Episode 8: Serious Business
Imagine feeling very unprepared to give a five-minute oral presentation about your lab work. And then imagine watching your labmates go first and fail miserably. Now imagine that over, and over, and over again. You actually don’t need to imagine it: Just watch Episode 8. Viewer discretion advised – there are a lot of “ums” and awkward silences. Dr. Dolhun is very disappointed by the presentations and the students’ inability to answer his probing questions. The next week, students in the (much luckier) second half of the class give their (much better) presentations. Tortoise: 2. Hare: 1.
Episode 9: Roses And Death
Anthony snaps on his “murder” gloves, ready to kill some bacteria. Watch out: He seems like a natural! Students pair up to see who can create the most effective penicillin derivative from 6-aminopenicillanic acid and a randomly assigned acyl chloride. But they’re distracted by the stench of, as they describe it, grilled artichokes, potatoes, death, rotten roses, and rotten cabbage.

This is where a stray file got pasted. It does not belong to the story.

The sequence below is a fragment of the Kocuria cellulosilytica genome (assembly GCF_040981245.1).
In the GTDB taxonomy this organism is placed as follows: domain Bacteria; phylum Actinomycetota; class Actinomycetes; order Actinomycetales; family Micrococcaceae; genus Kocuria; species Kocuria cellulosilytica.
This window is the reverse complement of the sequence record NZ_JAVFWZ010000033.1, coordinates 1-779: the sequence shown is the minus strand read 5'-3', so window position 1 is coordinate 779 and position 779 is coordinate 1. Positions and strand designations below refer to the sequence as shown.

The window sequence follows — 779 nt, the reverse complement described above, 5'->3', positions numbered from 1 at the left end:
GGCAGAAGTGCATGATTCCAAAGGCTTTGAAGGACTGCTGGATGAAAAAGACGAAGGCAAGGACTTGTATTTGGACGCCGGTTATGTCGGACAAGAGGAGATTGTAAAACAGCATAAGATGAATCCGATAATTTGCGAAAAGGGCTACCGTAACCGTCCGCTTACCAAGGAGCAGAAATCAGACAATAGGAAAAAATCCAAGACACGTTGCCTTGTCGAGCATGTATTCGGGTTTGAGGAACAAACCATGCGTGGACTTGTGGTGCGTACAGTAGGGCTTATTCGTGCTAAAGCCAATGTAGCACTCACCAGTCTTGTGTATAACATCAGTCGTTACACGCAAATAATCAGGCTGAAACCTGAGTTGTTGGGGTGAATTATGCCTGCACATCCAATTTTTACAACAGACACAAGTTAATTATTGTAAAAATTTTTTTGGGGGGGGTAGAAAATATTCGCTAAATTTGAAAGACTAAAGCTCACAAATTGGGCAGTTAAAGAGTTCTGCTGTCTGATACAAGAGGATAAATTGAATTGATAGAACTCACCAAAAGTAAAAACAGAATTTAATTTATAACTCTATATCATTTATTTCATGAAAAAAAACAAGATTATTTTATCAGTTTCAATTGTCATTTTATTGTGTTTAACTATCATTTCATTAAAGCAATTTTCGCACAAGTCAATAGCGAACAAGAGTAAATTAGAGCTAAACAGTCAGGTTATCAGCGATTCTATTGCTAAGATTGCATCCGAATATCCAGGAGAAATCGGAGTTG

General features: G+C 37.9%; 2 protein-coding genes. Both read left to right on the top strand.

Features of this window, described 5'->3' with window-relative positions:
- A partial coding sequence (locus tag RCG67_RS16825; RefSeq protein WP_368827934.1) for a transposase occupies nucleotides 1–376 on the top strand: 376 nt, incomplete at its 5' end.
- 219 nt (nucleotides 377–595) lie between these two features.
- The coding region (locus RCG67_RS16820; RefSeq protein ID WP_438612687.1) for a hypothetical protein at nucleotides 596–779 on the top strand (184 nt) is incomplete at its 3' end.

The smells emanate from the acyl chlorides, and no, you shouldn’t be sniffing them. In the haze of foul odors, Dan and Hansol skip a step and spiral into an hours-long detour. Next time on
Masterpi ChemLab Boot Camp: Watch the other groups leave Dan and Hansol in the dust as they race to create penicillin to ruthlessly murder bacteria. (Sorry, Downton Abbey’s back, and this reviewer is a tad distracted.)
Episode 10: The Killing Curve
Despite two showers to wash off the nasty odors, some of the students still smell like acyl chloride. But it’s worth it, because all seven teams have made their versions of penicillin and are ready to test which kill E. Coli most effectively. Before plotting “killing curves” and letting mathematics determine who’s boss, they watch as their test tubes get more or less cloudy, indicating culture growth. Finally, using a spectrophotometer, they gather their data and start plotting their data on a white board.